As one of a team of eight corporate graduate volunteers partnered with a small charity to develop a mobile app, Rachel Short reflects on her first 'real' experience of the charity sector.
Like many graduates I had done the usual whimsical fundraising for charities at university, but it wasn’t until I took part in the Pilotlight graduate scheme that I got a real insight into the work small charities do and the challenges they face on a daily basis. The project Pilotlight runs sees employees from large companies placed with small, local charities to tackle a specific challenge to help them develop and grow. As part of a team of eight graduates from RBS I was assigned to the charity Reading Quest, which helps disadvantaged children improve their literacy and numeracy skills.
As I walked into the charity’s office in Oxford for the first time I was amazed by how much the charity does from such a small shared office. Brightly-coloured books and games, stacked to the ceiling, are crammed around a pair of desks. One belongs to chief executive Jayne Lacny.
Talking to Jayne on that first day it was immediately clear she has ambitions for the charity to grow and increase the positive impact it has on the local community, and further afield as well. Yet limited funds mean she’s short-staffed and has to devote every penny to keeping the charity running. Coming from a large corporation I was immediately struck by how tightly small charities are constrained by their finances and how dependent they can be on one stream of grant funding.
Jayne instantly had us with her enthusiasm and drive, not to mention the fun, challenging brief – developing and launching a tablet and smartphone app to raise money and provide a learning aid for children who have fallen behind with their numeracy skills.
Creating the app was a much bigger task than any of us had anticipated. Over the months we got involved in market analysis, price/revenue modelling, and spoke to graphic designers, game designers and many more in order to conceive, evolve and produce the app. Working hands-on with a charity in this way I was soon very aware of how much charities rely on goodwill and personal connections. As socially-networked young people, we used a vast number of personal contacts from a huge range of specialist professions to find the people needed to get the job done, pro bono. But it wasn’t easy and I can understand why so many charity chief executives never get the time to develop new ideas/programmes. There were eight of us working on this project and even then it was a tough challenge.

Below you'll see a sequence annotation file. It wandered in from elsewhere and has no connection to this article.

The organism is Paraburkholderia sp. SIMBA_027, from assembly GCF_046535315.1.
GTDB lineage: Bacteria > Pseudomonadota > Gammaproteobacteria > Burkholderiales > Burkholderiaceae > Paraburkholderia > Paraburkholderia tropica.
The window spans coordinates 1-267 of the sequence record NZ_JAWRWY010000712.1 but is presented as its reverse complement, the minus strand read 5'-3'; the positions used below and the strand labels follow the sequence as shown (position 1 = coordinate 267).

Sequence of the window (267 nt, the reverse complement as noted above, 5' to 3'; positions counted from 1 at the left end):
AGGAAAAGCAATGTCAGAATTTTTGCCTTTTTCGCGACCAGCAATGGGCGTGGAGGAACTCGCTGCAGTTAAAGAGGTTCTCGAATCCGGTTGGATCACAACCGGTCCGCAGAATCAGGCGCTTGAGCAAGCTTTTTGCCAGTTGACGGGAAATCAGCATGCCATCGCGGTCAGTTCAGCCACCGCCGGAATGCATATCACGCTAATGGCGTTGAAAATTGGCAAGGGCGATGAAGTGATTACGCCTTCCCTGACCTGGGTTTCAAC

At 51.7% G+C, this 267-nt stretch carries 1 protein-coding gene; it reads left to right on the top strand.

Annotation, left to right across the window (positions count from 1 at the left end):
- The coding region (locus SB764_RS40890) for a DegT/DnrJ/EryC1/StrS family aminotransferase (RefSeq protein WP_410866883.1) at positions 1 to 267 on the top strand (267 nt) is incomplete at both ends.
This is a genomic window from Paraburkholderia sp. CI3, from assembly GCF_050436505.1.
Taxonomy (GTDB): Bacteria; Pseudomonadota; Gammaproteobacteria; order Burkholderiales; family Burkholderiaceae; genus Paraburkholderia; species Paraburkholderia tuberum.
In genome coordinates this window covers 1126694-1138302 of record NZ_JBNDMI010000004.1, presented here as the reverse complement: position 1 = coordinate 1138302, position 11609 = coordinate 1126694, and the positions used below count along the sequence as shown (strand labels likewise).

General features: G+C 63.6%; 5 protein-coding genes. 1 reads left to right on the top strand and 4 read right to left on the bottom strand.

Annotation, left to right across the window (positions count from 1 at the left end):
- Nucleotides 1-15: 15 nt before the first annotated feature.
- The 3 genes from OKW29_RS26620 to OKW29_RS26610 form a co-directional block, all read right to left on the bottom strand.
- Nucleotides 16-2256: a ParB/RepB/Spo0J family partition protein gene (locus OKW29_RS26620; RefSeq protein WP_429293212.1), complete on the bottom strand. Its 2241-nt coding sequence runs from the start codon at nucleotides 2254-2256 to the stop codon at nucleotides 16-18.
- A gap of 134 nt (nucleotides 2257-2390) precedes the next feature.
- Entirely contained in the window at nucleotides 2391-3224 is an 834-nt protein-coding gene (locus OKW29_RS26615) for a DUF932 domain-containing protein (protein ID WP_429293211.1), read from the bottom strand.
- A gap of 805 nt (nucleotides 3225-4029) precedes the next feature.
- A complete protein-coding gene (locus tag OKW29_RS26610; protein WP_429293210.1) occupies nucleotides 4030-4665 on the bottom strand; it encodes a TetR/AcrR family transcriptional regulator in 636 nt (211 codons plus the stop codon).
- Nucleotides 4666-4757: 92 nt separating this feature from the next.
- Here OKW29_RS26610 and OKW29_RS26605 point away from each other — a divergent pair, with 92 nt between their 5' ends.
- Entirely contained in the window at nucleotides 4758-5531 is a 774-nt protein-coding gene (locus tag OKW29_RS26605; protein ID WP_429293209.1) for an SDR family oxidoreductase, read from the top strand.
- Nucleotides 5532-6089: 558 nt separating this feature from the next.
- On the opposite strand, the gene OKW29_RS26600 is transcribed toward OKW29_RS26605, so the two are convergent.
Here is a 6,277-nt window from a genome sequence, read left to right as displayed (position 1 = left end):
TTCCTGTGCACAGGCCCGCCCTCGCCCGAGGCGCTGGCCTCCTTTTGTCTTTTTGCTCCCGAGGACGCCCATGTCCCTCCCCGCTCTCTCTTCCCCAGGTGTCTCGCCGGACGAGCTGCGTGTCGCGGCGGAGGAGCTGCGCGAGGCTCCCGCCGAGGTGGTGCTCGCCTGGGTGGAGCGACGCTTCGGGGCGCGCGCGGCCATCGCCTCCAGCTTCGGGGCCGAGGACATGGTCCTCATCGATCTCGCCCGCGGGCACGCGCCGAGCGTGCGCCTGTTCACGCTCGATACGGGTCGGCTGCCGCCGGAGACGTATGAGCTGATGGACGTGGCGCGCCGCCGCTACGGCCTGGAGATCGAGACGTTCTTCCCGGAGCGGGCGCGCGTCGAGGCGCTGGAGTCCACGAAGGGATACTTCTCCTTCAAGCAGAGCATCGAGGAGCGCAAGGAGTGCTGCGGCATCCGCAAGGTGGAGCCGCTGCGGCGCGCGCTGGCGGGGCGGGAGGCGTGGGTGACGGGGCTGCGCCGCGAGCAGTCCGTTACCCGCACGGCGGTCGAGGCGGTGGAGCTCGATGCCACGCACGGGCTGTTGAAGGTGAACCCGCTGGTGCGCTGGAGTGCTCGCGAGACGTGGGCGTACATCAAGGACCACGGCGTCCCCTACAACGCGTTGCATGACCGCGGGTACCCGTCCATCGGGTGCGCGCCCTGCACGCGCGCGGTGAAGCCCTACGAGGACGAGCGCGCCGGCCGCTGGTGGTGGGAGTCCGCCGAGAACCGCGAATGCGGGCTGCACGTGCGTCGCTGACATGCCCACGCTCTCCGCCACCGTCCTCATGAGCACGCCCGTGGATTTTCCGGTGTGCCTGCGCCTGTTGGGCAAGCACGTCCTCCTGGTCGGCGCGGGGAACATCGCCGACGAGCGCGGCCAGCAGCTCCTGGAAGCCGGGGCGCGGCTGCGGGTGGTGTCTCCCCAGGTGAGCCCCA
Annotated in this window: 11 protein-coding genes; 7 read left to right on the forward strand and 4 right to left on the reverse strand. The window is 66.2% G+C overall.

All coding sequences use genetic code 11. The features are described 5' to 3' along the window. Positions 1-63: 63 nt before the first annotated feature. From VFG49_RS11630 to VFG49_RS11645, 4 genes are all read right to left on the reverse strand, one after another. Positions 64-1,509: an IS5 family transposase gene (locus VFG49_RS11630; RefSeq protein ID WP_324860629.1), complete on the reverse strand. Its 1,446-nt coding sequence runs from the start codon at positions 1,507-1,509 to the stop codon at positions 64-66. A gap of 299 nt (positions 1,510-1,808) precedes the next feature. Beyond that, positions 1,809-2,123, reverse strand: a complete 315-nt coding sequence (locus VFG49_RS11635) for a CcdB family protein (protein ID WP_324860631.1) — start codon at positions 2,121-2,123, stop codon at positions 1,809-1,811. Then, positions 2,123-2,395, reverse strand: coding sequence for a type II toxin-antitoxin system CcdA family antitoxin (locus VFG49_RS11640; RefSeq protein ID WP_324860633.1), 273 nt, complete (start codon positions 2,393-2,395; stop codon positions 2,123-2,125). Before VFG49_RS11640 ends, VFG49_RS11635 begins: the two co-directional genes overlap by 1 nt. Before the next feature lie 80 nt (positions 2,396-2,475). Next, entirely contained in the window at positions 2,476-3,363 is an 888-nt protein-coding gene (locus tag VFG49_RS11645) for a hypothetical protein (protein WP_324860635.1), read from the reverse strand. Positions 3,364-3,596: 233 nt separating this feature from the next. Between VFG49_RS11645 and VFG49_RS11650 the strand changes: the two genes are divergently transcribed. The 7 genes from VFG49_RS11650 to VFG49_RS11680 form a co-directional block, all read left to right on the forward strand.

The experience uncovered hidden talents and passions within all of us that may have otherwise lain dormant for years. Everyone was involved, communication was easy and informal, we learnt to coerce, compromise, confront and consult. But the intense environment led to fallouts and sometimes irreconcilable differences of opinion – it was testing in more ways than one.
Some might question how newly-qualified graduates who’ve never set foot in a charity before can bring value to an organisation. But I believe we brought new ideas and enthusiasm to the charity as well as essential manpower, something that Jayne herself has highlighted. She recently told me how inspired she has been by the work we have done and how much the project has delivered above and beyond her expectations.
So, in a few weeks ‘Numbugs’, as the app is now called, will be launched and will hopefully be liked by the many 5 to 9-year-olds we’ve aimed it at. For Reading Quest, hopefully, this will be the first of many apps produced by their new trading arm which will bring a new strand of funding for their work and make them less reliant on grants. For myself, I know the experience of working so closely with a charity will stay with me and certainly make me question my giving decisions (in both time and money) in the future.
Six charities benefited from Pilotlight's partnering service this year, which saw RBS offer teams of graduates to volunteer for a multitude of tasks.